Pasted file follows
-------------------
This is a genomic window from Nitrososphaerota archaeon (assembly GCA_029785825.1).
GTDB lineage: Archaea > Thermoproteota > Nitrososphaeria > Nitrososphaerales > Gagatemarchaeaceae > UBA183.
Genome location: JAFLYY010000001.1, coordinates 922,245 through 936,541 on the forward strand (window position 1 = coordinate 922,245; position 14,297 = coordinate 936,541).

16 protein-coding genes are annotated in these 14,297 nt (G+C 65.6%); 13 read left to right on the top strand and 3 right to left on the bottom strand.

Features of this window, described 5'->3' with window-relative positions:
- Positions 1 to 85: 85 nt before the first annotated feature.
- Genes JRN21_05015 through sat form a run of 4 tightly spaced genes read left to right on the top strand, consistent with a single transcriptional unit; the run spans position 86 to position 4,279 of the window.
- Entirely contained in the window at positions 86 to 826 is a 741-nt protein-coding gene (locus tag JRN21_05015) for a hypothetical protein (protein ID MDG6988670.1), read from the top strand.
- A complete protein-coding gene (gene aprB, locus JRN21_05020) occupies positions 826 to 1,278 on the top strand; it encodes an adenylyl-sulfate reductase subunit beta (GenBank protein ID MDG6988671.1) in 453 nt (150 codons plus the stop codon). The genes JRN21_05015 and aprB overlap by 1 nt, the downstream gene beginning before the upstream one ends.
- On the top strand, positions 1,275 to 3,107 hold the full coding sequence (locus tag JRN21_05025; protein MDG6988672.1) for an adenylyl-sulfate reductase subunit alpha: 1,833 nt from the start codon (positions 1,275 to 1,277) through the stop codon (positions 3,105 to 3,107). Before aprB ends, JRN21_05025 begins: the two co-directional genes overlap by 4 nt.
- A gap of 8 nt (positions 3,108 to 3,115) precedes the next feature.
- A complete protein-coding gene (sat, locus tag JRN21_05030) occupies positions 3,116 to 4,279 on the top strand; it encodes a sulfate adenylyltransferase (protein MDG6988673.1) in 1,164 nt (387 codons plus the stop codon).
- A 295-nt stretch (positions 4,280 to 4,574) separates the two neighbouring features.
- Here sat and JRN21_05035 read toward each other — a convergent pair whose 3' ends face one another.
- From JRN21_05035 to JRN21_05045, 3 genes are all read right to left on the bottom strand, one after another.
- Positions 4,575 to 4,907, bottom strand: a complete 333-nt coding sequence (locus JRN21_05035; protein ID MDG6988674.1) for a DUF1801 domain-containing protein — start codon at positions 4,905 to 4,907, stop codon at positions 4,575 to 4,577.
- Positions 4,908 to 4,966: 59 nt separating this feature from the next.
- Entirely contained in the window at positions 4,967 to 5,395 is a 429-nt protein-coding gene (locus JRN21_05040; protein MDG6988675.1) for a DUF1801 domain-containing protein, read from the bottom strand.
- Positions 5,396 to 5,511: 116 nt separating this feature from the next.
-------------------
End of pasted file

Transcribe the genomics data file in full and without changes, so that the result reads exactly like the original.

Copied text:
This is a genomic window from Nitrososphaerota archaeon (assembly GCA_029785825.1).
GTDB lineage: Archaea > Thermoproteota > Nitrososphaeria > Nitrososphaerales > Gagatemarchaeaceae > UBA183.
Genome location: JAFLYY010000001.1, coordinates 922,245 through 936,541 on the forward strand (window position 1 = coordinate 922,245; position 14,297 = coordinate 936,541).

16 protein-coding genes are annotated in these 14,297 nt (G+C 65.6%); 13 read left to right on the top strand and 3 right to left on the bottom strand.

Features of this window, described 5'->3' with window-relative positions:
- Positions 1 to 85: 85 nt before the first annotated feature.
- Genes JRN21_05015 through sat form a run of 4 tightly spaced genes read left to right on the top strand, consistent with a single transcriptional unit; the run spans position 86 to position 4,279 of the window.
- Entirely contained in the window at positions 86 to 826 is a 741-nt protein-coding gene (locus tag JRN21_05015) for a hypothetical protein (protein ID MDG6988670.1), read from the top strand.
- A complete protein-coding gene (gene aprB, locus JRN21_05020) occupies positions 826 to 1,278 on the top strand; it encodes an adenylyl-sulfate reductase subunit beta (GenBank protein ID MDG6988671.1) in 453 nt (150 codons plus the stop codon). The genes JRN21_05015 and aprB overlap by 1 nt, the downstream gene beginning before the upstream one ends.
- On the top strand, positions 1,275 to 3,107 hold the full coding sequence (locus tag JRN21_05025; protein MDG6988672.1) for an adenylyl-sulfate reductase subunit alpha: 1,833 nt from the start codon (positions 1,275 to 1,277) through the stop codon (positions 3,105 to 3,107). Before aprB ends, JRN21_05025 begins: the two co-directional genes overlap by 4 nt.
- A gap of 8 nt (positions 3,108 to 3,115) precedes the next feature.
- A complete protein-coding gene (sat, locus tag JRN21_05030) occupies positions 3,116 to 4,279 on the top strand; it encodes a sulfate adenylyltransferase (protein MDG6988673.1) in 1,164 nt (387 codons plus the stop codon).
- A 295-nt stretch (positions 4,280 to 4,574) separates the two neighbouring features.
- Here sat and JRN21_05035 read toward each other — a convergent pair whose 3' ends face one another.
- From JRN21_05035 to JRN21_05045, 3 genes are all read right to left on the bottom strand, one after another.
- Positions 4,575 to 4,907, bottom strand: a complete 333-nt coding sequence (locus JRN21_05035; protein ID MDG6988674.1) for a DUF1801 domain-containing protein — start codon at positions 4,905 to 4,907, stop codon at positions 4,575 to 4,577.
- Positions 4,908 to 4,966: 59 nt separating this feature from the next.
- Entirely contained in the window at positions 4,967 to 5,395 is a 429-nt protein-coding gene (locus JRN21_05040; protein MDG6988675.1) for a DUF1801 domain-containing protein, read from the bottom strand.
- Positions 5,396 to 5,511: 116 nt separating this feature from the next.